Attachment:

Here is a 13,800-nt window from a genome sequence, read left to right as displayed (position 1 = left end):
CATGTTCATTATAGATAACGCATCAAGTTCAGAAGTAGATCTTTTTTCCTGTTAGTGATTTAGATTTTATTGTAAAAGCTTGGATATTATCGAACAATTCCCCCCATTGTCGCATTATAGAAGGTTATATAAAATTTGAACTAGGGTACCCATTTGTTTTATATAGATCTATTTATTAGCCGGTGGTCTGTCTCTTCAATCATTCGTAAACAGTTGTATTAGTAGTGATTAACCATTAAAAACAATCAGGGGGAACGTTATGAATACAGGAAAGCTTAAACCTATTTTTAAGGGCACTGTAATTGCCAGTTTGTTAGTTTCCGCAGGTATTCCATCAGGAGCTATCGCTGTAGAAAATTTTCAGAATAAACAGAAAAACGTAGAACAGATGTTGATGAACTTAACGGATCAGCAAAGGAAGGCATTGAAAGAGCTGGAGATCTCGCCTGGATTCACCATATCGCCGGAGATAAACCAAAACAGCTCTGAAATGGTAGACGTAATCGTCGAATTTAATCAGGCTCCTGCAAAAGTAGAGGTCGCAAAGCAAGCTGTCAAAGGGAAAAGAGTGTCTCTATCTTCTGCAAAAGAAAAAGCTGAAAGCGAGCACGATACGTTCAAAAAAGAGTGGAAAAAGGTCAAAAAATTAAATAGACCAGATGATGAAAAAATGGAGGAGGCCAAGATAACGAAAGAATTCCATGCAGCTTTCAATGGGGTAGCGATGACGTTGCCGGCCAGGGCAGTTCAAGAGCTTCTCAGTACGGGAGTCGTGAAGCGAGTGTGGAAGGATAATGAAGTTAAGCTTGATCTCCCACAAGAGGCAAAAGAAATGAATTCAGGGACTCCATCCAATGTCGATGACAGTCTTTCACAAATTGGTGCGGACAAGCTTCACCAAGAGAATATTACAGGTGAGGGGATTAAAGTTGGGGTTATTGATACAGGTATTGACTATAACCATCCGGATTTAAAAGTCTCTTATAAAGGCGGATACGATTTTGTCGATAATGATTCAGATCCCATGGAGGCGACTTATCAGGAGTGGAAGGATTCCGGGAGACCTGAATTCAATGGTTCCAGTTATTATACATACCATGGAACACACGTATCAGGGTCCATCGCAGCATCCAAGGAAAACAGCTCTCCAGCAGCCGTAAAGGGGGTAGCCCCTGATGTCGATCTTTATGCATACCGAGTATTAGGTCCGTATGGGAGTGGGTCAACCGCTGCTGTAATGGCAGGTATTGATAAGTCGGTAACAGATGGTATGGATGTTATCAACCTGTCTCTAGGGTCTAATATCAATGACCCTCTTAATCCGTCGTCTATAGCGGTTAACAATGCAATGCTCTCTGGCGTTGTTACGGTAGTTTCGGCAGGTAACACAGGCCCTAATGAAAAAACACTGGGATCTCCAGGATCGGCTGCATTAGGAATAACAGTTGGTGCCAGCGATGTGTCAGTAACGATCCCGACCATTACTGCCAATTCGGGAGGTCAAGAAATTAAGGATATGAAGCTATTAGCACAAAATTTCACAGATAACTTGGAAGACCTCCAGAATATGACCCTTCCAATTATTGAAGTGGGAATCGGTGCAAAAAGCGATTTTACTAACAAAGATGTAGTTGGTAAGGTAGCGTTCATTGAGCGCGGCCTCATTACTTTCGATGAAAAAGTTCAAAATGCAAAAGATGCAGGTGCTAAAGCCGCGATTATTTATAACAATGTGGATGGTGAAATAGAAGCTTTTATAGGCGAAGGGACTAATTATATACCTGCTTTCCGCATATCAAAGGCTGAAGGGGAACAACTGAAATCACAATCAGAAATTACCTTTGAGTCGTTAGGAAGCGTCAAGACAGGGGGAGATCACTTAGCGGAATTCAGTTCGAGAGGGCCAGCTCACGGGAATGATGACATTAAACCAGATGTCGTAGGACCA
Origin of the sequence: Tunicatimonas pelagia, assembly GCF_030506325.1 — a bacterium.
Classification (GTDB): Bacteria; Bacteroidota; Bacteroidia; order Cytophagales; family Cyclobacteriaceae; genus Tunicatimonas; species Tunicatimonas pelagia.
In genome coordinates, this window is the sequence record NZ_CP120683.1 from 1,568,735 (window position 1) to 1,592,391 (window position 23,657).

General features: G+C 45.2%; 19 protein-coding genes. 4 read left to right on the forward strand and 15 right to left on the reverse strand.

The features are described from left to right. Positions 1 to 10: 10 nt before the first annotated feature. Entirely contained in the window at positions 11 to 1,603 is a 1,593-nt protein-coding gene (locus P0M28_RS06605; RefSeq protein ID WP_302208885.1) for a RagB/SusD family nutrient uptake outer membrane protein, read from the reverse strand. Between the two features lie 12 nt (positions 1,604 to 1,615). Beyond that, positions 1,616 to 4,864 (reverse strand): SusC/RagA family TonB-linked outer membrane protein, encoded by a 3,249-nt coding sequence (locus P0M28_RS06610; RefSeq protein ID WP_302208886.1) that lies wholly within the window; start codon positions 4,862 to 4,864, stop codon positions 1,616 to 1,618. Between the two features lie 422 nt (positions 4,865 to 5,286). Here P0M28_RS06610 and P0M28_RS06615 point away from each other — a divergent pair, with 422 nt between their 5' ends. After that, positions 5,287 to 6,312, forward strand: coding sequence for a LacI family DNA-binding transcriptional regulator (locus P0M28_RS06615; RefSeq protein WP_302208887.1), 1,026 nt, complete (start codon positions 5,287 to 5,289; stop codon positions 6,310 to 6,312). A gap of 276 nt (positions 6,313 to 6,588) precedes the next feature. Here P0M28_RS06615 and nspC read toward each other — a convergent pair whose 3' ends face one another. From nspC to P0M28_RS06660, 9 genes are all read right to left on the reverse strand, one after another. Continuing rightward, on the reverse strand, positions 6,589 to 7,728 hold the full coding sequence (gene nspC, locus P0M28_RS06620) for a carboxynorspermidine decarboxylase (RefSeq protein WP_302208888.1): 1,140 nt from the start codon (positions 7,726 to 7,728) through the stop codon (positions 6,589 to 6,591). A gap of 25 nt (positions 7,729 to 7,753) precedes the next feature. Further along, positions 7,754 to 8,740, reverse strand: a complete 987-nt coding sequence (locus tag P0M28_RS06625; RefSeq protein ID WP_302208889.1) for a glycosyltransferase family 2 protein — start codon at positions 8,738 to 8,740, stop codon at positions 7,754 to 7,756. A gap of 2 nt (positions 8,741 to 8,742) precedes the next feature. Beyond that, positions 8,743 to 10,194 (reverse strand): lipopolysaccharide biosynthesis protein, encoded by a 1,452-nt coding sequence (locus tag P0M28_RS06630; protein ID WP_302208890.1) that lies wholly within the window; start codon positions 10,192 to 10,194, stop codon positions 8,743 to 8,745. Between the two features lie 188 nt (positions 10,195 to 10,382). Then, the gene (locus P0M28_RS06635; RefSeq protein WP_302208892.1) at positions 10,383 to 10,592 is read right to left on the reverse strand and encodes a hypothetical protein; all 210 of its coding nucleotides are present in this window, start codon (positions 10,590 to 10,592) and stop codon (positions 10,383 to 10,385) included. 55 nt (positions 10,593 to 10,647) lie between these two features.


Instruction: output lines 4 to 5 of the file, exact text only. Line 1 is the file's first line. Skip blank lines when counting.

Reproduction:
Classification (GTDB): Bacteria; Bacteroidota; Bacteroidia; order Cytophagales; family Cyclobacteriaceae; genus Tunicatimonas; species Tunicatimonas pelagia.
In genome coordinates, this window is the sequence record NZ_CP120683.1 from 1,568,735 (window position 1) to 1,592,391 (window position 23,657).